It is believed that the SAGA complex is recruited to target genes through interactions with transcriptional activators. For example, it has been shown that the acidic activation domains in VP16 and p53 can interact with both mammalian and Drosophila SAGA complexes (16, 28, 50). To determine whether dAda2b contributes to p53 function in vivo, we analyzed the p53-dependent induction of apoptosis in response to X rays. It has previously been shown that in response to irradiation, p53 binds to a radiation-responsive enhancer in the reaper gene, and the resulting induction of reaper expression leads to apoptosis (10, 37). This induction of apoptosis strictly depends on p53, as in p53 mutants, no apoptosis is observed following irradiation (30, 45). We treated wild-type and dAda2b mutant larvae with ionizing radiation and visualized apoptotic cells in wing disks with the vital dye acridine orange. In untreated wing disks, very few stained cells were observed in either the wild type or dAda2b mutants (Fig. 5A and B). However, following irradiation, there was a substantial increase in the amount of apoptosis in wild-type wing disks (439 ± 44 stained cells) (Fig. (Fig.5C).5C). Unexpectedly, in dAda2b mutant disks, an even greater amount of apoptosis was observed (873 ± 32 stained cells) (Fig. (Fig.5D).5D). To extend these observations, we introduced a transgene containing a 150-bp radiation-responsive enhancer from the reaper gene into dAda2b homozygous mutant embryos (10). This enhancer contains a p53-response element and is dependent on p53 for activity (10, 45). Enhancer-driven reporter gene expression was monitored at stage 16 of embryogenesis, when maternal dAda2b protein levels are diminished. At this stage, the enhancer was active even in the absence of irradiation, but its activity was further increased by gamma radiation (compare Fig. 5E and F). A similar increase in reporter gene expression was observed in dAda2b mutant embryos following irradiation (Fig. 5G and H). In summary, we conclude that p53 function following radiation-induced DNA damage does not require the dAda2b gene.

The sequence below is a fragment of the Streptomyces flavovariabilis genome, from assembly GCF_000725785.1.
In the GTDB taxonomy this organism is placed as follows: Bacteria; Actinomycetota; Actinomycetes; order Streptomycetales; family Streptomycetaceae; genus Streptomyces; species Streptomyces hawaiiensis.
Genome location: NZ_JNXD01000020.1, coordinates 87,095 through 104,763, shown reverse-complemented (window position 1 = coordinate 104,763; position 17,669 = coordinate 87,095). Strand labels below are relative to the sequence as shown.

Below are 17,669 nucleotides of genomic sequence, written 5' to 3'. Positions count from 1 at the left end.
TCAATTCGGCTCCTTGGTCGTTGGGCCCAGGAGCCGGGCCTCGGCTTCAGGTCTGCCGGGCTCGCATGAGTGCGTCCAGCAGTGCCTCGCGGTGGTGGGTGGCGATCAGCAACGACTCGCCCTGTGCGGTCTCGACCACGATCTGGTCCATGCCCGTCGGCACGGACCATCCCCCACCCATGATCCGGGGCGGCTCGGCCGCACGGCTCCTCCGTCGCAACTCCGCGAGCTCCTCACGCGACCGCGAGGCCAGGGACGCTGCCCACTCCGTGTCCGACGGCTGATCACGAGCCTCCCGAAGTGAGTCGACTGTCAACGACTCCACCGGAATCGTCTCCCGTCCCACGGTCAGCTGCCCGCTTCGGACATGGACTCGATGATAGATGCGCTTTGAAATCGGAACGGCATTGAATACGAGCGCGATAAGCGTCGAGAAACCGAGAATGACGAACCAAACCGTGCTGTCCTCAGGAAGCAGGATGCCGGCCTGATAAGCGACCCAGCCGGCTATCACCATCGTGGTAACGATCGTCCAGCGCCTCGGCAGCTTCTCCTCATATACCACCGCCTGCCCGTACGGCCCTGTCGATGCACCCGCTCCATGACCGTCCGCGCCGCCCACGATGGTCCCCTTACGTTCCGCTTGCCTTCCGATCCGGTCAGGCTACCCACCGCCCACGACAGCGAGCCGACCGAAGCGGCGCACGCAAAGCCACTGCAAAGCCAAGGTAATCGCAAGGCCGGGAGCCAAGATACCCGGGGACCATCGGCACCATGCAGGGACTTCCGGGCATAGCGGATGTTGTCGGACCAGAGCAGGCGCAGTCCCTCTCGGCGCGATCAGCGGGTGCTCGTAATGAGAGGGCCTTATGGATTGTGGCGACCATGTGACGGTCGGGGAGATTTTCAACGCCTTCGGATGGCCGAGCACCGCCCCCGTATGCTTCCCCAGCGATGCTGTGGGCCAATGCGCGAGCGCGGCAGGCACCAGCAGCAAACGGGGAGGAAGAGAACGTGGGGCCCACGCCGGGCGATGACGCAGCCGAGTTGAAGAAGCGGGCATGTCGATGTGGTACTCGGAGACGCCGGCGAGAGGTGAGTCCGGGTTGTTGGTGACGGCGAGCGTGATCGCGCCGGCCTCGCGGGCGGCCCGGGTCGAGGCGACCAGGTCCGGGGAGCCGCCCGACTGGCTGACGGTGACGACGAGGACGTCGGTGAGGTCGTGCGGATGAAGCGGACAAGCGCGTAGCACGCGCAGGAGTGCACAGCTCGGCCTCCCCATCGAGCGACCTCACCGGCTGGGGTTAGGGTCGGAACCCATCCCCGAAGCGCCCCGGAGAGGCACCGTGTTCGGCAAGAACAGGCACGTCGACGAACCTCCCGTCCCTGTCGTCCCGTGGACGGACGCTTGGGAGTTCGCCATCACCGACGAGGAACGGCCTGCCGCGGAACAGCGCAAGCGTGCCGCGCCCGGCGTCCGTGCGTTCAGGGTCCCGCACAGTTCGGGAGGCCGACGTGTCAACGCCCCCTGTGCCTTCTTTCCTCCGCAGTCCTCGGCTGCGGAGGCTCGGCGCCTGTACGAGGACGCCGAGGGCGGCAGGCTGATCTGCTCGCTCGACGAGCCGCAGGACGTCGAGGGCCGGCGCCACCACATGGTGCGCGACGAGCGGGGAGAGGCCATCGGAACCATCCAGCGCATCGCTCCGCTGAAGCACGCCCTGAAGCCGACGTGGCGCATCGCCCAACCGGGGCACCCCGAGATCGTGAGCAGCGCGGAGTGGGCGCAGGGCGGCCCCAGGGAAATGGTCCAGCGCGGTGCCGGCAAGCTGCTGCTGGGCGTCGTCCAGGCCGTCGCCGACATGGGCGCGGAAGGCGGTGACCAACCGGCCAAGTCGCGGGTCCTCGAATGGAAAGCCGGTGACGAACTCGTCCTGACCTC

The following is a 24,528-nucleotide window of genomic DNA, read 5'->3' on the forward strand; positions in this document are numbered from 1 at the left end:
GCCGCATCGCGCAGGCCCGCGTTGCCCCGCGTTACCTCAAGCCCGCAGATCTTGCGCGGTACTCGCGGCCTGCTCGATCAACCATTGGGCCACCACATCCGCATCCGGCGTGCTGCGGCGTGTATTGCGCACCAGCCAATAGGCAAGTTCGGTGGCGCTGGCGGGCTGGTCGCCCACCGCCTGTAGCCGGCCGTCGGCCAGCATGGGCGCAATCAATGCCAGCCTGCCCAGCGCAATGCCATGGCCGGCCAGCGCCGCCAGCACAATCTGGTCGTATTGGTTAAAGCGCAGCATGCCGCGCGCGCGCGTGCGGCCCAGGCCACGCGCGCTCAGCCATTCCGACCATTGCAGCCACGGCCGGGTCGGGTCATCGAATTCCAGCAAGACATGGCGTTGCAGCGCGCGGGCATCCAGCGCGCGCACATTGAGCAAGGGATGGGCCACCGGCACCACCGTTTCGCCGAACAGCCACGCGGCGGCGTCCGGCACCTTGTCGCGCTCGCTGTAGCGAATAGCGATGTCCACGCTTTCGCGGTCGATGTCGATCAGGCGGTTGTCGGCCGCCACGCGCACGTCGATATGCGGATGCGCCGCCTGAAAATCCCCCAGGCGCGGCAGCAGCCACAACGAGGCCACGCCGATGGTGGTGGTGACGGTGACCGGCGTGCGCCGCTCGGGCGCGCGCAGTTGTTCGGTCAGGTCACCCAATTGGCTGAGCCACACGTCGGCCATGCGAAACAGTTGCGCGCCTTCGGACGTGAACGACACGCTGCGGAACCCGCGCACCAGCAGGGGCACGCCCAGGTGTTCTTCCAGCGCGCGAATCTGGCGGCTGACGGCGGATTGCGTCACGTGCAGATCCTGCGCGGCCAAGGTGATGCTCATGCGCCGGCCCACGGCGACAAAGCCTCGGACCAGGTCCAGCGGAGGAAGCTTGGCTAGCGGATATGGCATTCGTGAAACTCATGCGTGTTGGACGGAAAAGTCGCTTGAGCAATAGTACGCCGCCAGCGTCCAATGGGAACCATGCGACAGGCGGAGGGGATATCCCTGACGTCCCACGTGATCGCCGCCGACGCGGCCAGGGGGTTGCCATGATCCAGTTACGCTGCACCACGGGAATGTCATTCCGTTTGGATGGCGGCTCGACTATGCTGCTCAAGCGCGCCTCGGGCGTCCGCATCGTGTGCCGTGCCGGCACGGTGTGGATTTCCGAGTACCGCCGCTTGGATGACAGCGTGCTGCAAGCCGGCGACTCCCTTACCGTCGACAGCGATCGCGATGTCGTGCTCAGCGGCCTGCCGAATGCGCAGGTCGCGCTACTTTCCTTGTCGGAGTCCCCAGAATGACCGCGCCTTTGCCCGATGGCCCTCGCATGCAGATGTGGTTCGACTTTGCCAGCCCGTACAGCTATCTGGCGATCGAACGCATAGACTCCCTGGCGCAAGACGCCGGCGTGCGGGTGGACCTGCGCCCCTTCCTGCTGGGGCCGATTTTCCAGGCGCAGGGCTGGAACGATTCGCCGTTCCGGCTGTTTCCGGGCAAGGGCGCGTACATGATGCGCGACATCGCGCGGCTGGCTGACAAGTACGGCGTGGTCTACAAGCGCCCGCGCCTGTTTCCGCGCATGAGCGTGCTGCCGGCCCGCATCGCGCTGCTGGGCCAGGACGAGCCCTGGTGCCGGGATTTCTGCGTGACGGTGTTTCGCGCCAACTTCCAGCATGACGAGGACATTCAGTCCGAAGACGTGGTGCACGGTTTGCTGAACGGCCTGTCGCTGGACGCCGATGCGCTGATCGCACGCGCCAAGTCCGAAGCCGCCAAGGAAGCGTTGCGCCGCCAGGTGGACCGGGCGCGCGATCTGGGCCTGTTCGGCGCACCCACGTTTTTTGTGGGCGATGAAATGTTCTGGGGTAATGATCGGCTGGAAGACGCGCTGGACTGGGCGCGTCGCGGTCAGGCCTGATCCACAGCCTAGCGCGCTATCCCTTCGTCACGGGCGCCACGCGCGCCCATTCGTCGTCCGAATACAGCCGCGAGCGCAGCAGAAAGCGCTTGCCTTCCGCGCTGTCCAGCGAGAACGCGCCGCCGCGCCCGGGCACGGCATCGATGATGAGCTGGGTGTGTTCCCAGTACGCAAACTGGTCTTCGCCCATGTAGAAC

FIG. 5.
Ada2b mutants are hypersensitive to radiation-induced apoptosis and can induce expression of the p53 target gene reaper. (A to D) Wild-type (wt) and dAda2b mutant third-instar larvae were mock treated or irradiated with 800 rads. Wing imaginal disks were ...

Increased radiation-induced apoptosis in dAda2b mutants is p53 dependent.